Environmental Requirements

      C. halicacabum can be found growing in a wide range of ecological conditions, including wet or seasonal climates, acid and basic soils, and in dry, marshy or periodically flooded places. It prefers sunny places, such as wasteland, roadsides, grassland, scrub, hedges and forest edges, at altitudes up to 1500 m. It cannot grow in shaded areas (Rojo and Pitargue, 1999; Acevedo-Rodríguez, 2005; PROTA, 2015).

      Climate

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      ClimateStatusDescriptionRemark
      Am - Tropical monsoon climate Preferred Tropical monsoon climate ( < 60mm precipitation driest month but > (100 - [total annual precipitation(mm}/25]))
      As - Tropical savanna climate with dry summer Preferred < 60mm precipitation driest month (in summer) and < (100 - [total annual precipitation{mm}/25])
      Aw - Tropical wet and dry savanna climate Preferred < 60mm precipitation driest month (in winter) and < (100 - [total annual precipitation{mm}/25])
      BS - Steppe climate Tolerated > 430mm and < 860mm annual precipitation
      Cf - Warm temperate climate, wet all year Tolerated Warm average temp. > 10°C, Cold average temp. > 0°C, wet all year
      Cs - Warm temperate climate with dry summer Preferred Warm average temp. > 10°C, Cold average temp. > 0°C, dry summers
      Cw - Warm temperate climate with dry winter Preferred Warm temperate climate with dry winter (Warm average temp. > 10°C, Cold average temp. > 0°C, dry winters)

      Air Temperature

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      Parameter Lower limit Upper limit
      Mean maximum temperature of hottest month (ºC) 36
      Mean minimum temperature of coldest month (ºC) 8

      Soil Tolerances

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      Soil drainage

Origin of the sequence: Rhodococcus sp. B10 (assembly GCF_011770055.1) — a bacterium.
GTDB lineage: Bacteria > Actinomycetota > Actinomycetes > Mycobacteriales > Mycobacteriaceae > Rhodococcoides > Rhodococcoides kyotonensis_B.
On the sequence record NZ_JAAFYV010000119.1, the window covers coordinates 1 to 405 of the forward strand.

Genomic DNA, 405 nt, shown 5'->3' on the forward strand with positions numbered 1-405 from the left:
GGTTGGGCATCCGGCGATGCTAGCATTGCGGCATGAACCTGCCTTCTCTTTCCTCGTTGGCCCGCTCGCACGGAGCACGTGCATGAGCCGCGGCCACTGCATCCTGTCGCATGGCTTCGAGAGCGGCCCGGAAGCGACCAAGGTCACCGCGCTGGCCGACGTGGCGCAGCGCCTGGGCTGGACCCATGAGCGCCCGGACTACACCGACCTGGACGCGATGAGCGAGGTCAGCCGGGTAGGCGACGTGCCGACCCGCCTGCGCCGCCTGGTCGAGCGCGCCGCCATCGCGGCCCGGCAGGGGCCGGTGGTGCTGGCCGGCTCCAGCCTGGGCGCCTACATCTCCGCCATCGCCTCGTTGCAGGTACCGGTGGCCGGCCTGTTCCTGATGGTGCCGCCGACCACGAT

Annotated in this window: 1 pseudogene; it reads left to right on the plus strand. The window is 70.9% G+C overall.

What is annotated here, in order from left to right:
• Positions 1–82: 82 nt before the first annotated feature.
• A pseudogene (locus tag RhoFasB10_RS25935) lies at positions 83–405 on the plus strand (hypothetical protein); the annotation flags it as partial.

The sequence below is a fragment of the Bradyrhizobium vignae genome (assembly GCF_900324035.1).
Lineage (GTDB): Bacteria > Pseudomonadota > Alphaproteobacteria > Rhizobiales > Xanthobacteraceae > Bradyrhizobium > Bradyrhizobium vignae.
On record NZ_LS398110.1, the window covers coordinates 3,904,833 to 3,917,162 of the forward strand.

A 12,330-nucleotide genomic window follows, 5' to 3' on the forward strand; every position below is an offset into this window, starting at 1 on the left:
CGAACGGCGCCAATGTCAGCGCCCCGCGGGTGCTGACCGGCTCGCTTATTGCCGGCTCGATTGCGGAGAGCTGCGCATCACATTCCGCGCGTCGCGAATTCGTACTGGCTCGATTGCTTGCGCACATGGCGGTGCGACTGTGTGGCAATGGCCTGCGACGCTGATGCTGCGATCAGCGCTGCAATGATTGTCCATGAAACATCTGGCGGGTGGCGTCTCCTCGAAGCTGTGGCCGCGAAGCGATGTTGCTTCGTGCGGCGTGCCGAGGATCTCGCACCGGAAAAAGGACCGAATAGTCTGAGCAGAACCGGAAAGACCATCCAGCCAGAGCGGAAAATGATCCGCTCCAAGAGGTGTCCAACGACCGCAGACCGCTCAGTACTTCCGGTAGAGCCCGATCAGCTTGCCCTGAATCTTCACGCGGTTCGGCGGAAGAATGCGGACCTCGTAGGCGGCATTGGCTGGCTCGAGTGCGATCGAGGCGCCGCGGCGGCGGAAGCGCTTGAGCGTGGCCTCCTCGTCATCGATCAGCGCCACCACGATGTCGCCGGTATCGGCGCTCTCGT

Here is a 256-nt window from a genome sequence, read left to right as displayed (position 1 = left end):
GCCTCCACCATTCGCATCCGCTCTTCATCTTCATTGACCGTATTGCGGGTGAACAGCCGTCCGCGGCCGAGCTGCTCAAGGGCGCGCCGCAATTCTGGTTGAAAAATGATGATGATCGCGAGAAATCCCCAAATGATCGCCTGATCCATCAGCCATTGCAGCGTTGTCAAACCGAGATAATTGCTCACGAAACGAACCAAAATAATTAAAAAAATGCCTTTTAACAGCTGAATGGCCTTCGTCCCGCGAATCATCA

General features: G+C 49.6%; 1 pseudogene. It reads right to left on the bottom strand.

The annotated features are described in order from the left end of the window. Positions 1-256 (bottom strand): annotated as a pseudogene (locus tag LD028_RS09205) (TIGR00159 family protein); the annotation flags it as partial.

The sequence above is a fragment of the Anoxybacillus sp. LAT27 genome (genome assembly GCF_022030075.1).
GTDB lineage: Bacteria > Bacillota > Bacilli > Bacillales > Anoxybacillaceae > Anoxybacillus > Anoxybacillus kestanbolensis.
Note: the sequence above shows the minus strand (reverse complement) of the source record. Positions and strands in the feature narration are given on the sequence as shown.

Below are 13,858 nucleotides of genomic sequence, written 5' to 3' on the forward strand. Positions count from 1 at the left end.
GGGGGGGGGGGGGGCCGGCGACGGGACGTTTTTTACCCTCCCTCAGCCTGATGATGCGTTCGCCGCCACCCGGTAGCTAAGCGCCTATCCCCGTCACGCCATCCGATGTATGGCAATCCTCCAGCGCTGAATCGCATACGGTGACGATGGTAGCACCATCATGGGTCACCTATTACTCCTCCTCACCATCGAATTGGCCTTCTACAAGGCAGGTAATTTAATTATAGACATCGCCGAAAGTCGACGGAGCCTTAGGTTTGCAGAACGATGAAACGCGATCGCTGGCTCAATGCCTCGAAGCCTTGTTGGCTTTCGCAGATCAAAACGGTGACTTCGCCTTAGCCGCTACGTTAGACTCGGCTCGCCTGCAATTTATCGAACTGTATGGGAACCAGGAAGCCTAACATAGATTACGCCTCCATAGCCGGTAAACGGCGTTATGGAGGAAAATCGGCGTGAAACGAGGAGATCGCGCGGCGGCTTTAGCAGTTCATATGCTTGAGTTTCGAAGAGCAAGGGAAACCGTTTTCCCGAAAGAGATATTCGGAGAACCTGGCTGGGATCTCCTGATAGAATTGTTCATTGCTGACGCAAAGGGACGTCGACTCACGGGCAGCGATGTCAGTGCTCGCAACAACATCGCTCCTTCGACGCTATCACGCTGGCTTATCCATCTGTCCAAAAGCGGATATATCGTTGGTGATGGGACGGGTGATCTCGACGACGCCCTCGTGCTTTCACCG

• free

      Soil reaction

      • acid
      • alkaline
      • neutral

      Soil texture

      • heavy
      • light
      • medium

      Natural enemies

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      Natural enemyTypeLife stagesSpecificityReferencesBiological control inBiological control on
      Cissoanthonomus tuberculipennis Herbivore Seeds not specific
      Phyllachora rimulosa Pathogen All Stages not specific
      Puccinia arechavaletae Pathogen All Stages not specific

      Notes on Natural Enemies

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      In 2003, the South Africa’s Working for Water program launched a research initiative to find biological control agents against C. grandiflorum (Simelane et al., 2011). Eight insects and two fungal agents were identified and put for host specificity testing in South Africa (Simelane et al., 2011). Most are capable of feeding and developing on other Cardiospermum spp. in South Africa, in particular C. halicacabum and C. corindum (McKay et al., 2010). Three promising agents were identified:

      • a seedfeeding weevil (Curculionidae: Cissoanthonomus tuberculipennis),
      • a fruit-galling midge (Cecidomyiidae: Contarinia spp.)
      • a rust fungus Puccinia arechavaletae

      Despite concerns about potential non-target impacts of candidate control agents initially preventing the release of these agents (Gildenhuys et al., 2013), approval was later given for release of the weevil C. tuberculipennis. Gildenhuys et al. (2015) suggested that while monitoring of the native Cardiospermum species C. corindum and C. pechuelli for non-target impacts of the weevil was strongly recommended, in light of the introduced status of C. halicacabum then any possible impacts on this species were a lesser concern from the standpoint of native species protection.

      Means of Movement and Dispersal

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      C. halicacabum spreads by seeds, which are dispersed by birds, wind and water. Fruits can float on both seawater and freshwater and therefore they can be dispersed by ocean and water currents.

      Long-distance introductions of this species are mainly the result of human activities (Rojo and Pitargue, 1999; Gildenhuys et al., 2013). It can also be dispersed as a potential seed contaminant and in dumped garden waste (USDA-ARS, 2015). 

      Pathway Causes

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      CauseNotesLong DistanceLocalReferences
      DisturbanceOften common along roadsides and disturbed areas Yes Yes Acevedo-Rodríguez, 2005
      Escape from confinement or garden escapeCan escape from cultivated areas Yes Yes Gildenhuys et al., 2013
      Medicinal useMedicinal plant Yes Yes Gildenhuys et al., 2013
      Ornamental purposesWidely commercialized as ornamental Yes Yes Gildenhuys et al., 2013

      Pathway Vectors

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      VectorNotesLong DistanceLocalReferences
      Debris and waste associated with human activitiesSeeds Yes Yes Gildenhuys et al., 2013
      WaterFruits can float in seawater Yes Gildenhuys et al., 2013